• The Clippers made 26 of 29 shots at the rim. 47 of their 81 shot attempts came within 10ft. of the basket.
  • The Grizzlies turned the ball over on 20.8% of their possessions. O.J. Mayo had 5 in just 30 minutes.

Houston 121 – Minnesota 102

  • Chase Budinger exploded for 35 points on a 72.7 TS%. He made all 7 of his free throws, 4 of 8 three pointers, will contributing 6 rebounds, 4 assists and 2 steals.
  • Goran Dragic totalled a triple-double with 11 points, 11 rebounds and 11 assists. He put it together in exactly 44 minutes.
  • Anthony Randolph continued his string of strong performances to finish the season. Randolph had 23 points on a 65.9 TS%. He made 8 of his 9 shots at the rim.

Orlando 92 – Indiana 74

  • The Magic turned the ball over on 27.5% of their possessions . . . . and still beat the Pacers by 18. Earl Clark had 6 turnovers in 17 minutes.
  • The Pacers shot 30.7% for the game, making just 5 of 14 shots at the rim.
  • Brandon Rush scored 16 points for the Pacers, on 16 shots. He was 5 of 9 on three-pointers, 0 of 7 on two-pointers.

Detroit 104 – Philadelphia 100

  • With a FTR of 0.408, the Pistons gave themselves a 10 point advantage at the free throw line.
  • Rodney Stuckey finished the season with a strong performance. Stuckey scored 29 points on a 73.1 TS%. He made 10 of 11 free throws, and added 8 assists.
  • The 76ers made 21 of 25 shots at the rim and inexplicably missed all 10 of their shots in the 3-9ft. area.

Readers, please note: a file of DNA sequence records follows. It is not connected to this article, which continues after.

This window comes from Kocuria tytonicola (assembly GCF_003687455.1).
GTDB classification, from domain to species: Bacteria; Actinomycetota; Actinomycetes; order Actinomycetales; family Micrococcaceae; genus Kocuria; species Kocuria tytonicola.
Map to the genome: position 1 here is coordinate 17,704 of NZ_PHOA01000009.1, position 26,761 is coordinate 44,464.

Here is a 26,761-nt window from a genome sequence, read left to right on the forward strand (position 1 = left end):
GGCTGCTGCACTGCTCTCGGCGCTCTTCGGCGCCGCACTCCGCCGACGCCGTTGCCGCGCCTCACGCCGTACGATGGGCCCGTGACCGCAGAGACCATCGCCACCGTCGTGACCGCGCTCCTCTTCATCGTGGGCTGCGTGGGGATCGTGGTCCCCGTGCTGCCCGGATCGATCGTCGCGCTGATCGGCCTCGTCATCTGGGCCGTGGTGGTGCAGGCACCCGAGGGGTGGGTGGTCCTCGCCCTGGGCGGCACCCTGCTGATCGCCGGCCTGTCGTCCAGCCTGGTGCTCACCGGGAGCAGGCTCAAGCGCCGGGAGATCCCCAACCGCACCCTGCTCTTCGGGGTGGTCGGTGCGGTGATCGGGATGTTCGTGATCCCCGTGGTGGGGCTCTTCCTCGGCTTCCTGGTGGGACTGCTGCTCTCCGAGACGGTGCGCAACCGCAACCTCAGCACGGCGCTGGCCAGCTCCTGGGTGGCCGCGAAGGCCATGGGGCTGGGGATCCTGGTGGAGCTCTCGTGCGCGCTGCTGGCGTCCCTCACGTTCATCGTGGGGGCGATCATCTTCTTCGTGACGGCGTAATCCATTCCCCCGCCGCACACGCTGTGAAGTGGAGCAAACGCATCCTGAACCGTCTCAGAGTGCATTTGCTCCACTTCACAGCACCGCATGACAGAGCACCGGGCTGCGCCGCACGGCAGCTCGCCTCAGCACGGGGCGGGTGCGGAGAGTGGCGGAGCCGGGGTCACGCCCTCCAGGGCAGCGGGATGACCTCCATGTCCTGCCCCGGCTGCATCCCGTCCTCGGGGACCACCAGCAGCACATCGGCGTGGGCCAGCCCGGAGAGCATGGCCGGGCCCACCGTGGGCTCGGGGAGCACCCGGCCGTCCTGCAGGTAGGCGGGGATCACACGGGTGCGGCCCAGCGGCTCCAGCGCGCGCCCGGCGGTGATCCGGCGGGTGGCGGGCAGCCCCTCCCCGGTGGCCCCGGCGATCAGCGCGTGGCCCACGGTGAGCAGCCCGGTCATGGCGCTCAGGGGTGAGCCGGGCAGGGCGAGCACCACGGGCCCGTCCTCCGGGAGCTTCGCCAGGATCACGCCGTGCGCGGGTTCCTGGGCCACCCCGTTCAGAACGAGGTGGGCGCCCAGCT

Phoenix 106 – San Antonio 103

  • Marcin Gortat scored 21 points for the Suns, on a 60.6 TS%. Gortat also had 13 rebounds, 4 of which came at the offensive end.
  • The two teams combined for just 14 turnovers on 190 possessions. That’s a TOV% of 7.4%.
  • Steve Nash had 10 assists for the Suns, 7 of which went for layups or three-pointers.

L.A. Lakers 116 – Sacramento 108 (OT)

  • Kobe Bryant scored 36 points in 38 minutes. He did it on a 63.4 TS%, adding 9 rebounds and 6 assists.
  • Samuel Dalembert had 18 points and 18 rebounds for the Kings. 9 of his 18 rebounds came at the offensive end.
  • The Kings were 11 of 19 at the free throw line, giving the Lakers a 9 point advantage.

Milwaukee 110 – Oklahoma City 106

  • The Thunder, giving limited minutes to their normal rotation players, turned the ball over on 22.9% of their possessions.
  • The Bucks used 11 different players in the game, 7 of which scored in double-figures.
  • Michael Redd played 29 minutes for the Bucks, the most he’s played since January 8th, 2010. Redd scored 11 points on 5 of 10 from the field, knocking down 1 of his 3 three-pointers.

Utah 107 – Denver 103

  • Gordon Hayward had a career night for the Jazz. Hayward scored 34 points on an 88.5 TS%. He was 5 of 5 at the free throw line and made 5 of 6 three-pointers.